East coast lamb yardings have been on a roller-coaster ride in the last few weeks from the lowest levels in five years at the end of January to recover to levels 24 per cent above the five-year seasonal pattern for that week.
At the end of January, 58pc fewer lambs appeared in the east coast yards compared to the week prior with just 102,236 lambs yarded.
The last time the industry saw yardings lower at this time of year was back in 2016.
All states contributed to the drop but South Australia and Victoria played a big part, with lamb yardings back 65pc and 35pc on the five-year seasonal average respectively.
But a surging rebound of lambs yarded at the beginning of February, particularly in Victoria, saw a throughput of 245,441 lambs.
According to Thomas Elder Markets analyst, Matt Dalgleish, this is the highest east coast lamb yarding level for the first week of February on record (back to 2010) and could be a signal that strong prices are encouraging producers to bring forward stock.
"The rebound was well and truly above what you would expect, even accounting for the fact it was after the public holiday," Mr Dalgleish said.
"It was very strong for Victoria with numbers up 238pc from the Australia day shortened selling week with 100,095 lambs reported offered at sale yards.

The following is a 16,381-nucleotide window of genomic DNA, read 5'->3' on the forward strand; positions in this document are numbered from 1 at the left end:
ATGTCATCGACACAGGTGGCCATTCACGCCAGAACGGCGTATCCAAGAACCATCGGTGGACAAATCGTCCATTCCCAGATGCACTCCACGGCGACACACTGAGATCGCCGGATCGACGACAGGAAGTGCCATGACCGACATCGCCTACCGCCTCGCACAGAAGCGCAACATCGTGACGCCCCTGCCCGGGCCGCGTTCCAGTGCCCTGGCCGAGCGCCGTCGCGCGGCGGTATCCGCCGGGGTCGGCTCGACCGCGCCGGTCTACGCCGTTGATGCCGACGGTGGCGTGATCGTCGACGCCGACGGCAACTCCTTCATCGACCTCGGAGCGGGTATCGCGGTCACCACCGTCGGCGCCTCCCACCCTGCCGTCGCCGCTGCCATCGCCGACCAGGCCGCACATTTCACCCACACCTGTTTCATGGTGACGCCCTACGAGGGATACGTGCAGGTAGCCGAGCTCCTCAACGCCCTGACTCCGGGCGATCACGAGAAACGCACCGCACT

"NSW saw a rebound as well, but it was pretty much back to normal levels that you would be expect at this time of the year."
The NSW numbers for that week after Australia day were about 1000 head above the five-year trend and a more modest 64pc gain in lamb volumes from the week prior, to see 112,968 lambs yarded.
But he said it should be remembered that more lambs offered now could mean less available later into the season and just having yardings increase is only one side of the supply picture.
"The real story also lies in the trends for slaughter," Mr Dalgleish said.
"If these lambs that are being sold now are going straight to the meat works, then technically they are out of the system effectively, then that's where you start to get an impact down the track into winter.
"But if they are still circulating, and someone has picked them up as a lighter lamb and has got a bit of grass, technically speaking they are still available for later in the season.
"If we are getting big yardings and increases to slaughter, then that means fewer lambs coming through later on."
Although lamb slaughter rates continue to track below the five-year average and at levels similar to last season, Mr Dalgleish said it is probably too early to make a determination on yet.